Those who have received the vaccine may be wondering when they can return to traveling © LordHenriVoton / Getty Images
Those who have received the vaccine may be wondering when they can return to traveling © LordHenriVoton / Getty Images

I got the vaccine - can I travel now?

TripFalcon March 30, 2021

Last Update: 2021-03-30 00:13:23

Many American travelers hope their COVID-19 vaccine will be a one-way ticket to normalcy, and in many ways, it will be—eventually. 

President Joe Biden is pushing state governments to make every adult in the US eligible for a vaccine by May 1st, with a goal of getting America "closer to normal" by Independence Day. As the pace of inoculations continues to trend upward, this possibility looks increasingly plausible, leading more people to make future travel plans. But realistically, the return to normal will be a gradual process with ever-changing guidelines and no precise end date. 

For vaccinated individuals with a severe case of wanderlust, this means navigating a complex and often confusing travel landscape. If the rules and regulations are bogging you down, here's all the latest information and guidance needed to make informed travel choices.  

Is it safe to travel after I've been vaccinated? 

'Safe' is a relative word, and risk assessment will vary from one person to the next. What's most important is basing travel decisions on scientific facts, local laws, and the impact you might have on other people. 

"The CDC guidelines for vaccinated people do not currently endorse any travel at this time," says Dr. Sandra Albrecht, assistant professor of epidemiology at Columbia University and chief epidemiologist for the website Dear Pandemic. 

The issue of travel has less to do with those who are vaccinated and more to do with everyone else. Dr. Syra Madad, an infectious disease epidemiologist and senior director of the System-wide Special Pathogens Program at NYC Health + Hospitals, notes that "COVID-19 vaccines are highly effective at preventing the worst outcomes in terms of hospitalization, severe disease, and death." What's still uncertain is if vaccinated people can get infected and spread their infection to others.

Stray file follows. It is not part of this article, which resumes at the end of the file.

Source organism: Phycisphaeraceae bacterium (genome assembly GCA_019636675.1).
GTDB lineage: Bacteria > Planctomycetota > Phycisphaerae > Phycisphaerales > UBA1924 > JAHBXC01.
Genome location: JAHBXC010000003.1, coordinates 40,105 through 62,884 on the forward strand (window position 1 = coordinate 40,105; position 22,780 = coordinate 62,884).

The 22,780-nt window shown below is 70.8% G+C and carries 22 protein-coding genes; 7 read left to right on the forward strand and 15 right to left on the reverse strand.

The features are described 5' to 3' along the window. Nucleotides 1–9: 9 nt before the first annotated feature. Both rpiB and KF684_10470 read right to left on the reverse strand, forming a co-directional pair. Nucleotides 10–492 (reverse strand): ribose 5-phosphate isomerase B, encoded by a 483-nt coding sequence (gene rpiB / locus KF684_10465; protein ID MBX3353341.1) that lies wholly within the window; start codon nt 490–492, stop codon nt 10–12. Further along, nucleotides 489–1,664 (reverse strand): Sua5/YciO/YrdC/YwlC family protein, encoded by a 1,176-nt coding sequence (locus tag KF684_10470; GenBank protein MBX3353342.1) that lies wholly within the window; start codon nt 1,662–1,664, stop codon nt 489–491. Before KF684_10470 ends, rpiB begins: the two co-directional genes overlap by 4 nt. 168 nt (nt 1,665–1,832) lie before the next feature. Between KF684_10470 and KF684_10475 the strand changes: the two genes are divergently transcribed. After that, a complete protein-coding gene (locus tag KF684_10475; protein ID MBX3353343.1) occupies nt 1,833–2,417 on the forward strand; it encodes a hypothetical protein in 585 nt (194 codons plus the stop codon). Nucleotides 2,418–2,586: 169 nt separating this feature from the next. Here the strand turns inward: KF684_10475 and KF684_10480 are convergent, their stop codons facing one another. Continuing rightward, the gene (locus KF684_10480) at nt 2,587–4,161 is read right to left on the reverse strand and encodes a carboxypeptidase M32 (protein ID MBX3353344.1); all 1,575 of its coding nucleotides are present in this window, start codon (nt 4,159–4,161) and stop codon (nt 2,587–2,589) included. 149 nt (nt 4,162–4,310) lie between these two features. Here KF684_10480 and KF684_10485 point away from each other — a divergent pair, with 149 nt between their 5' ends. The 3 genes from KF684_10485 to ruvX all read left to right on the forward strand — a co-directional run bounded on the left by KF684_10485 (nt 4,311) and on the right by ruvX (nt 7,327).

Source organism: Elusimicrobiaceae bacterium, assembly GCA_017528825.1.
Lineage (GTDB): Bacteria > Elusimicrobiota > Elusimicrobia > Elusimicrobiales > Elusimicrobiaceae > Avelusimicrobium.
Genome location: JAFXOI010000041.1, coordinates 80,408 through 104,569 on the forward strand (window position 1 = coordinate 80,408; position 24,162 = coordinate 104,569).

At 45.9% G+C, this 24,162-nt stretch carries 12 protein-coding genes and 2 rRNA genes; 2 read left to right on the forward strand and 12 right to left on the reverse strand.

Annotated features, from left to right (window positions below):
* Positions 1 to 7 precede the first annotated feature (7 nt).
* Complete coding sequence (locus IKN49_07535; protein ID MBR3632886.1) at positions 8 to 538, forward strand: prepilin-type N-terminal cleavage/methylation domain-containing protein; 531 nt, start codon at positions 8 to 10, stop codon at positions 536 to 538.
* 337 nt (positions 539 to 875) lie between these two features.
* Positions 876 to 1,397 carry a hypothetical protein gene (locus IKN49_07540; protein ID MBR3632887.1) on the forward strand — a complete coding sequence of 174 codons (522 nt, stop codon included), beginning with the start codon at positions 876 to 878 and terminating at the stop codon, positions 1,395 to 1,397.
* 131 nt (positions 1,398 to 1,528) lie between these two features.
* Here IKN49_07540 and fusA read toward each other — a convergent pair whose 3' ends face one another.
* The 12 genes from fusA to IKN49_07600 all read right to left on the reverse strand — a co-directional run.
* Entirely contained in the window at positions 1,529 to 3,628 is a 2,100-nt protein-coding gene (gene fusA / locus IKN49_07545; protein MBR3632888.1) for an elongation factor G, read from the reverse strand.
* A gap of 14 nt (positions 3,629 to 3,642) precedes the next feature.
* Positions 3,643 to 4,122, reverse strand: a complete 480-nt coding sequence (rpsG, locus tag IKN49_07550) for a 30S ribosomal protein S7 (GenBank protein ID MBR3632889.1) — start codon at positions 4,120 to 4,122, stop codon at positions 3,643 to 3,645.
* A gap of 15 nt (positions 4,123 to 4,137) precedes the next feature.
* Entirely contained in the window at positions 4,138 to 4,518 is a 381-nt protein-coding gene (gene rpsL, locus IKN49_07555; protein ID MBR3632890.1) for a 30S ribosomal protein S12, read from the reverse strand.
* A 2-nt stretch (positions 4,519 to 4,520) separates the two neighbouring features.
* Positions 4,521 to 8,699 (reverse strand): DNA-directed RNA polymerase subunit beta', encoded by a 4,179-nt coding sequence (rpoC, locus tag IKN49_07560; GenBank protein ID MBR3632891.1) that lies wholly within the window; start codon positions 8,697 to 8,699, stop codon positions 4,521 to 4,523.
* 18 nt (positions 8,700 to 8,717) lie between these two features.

Luckily, an increasing body of research shows that vaccinated people have a much lower risk of getting infected. "I'm hopeful this means we will be able to endorse travel as more of that research comes out," says Dr. Albrecht. Until then, travelers should proceed with caution. "Once you're vaccinated, you have much more liberty to choose what works for you," says Dr. Madad, "but you want to look at it from the lens of other people." 

Only 14% of the American population has been fully vaccinated, and most other countries are far behind. Vaccinated travelers make up a privileged minority and must consider the health and safety of those who are not yet inoculated.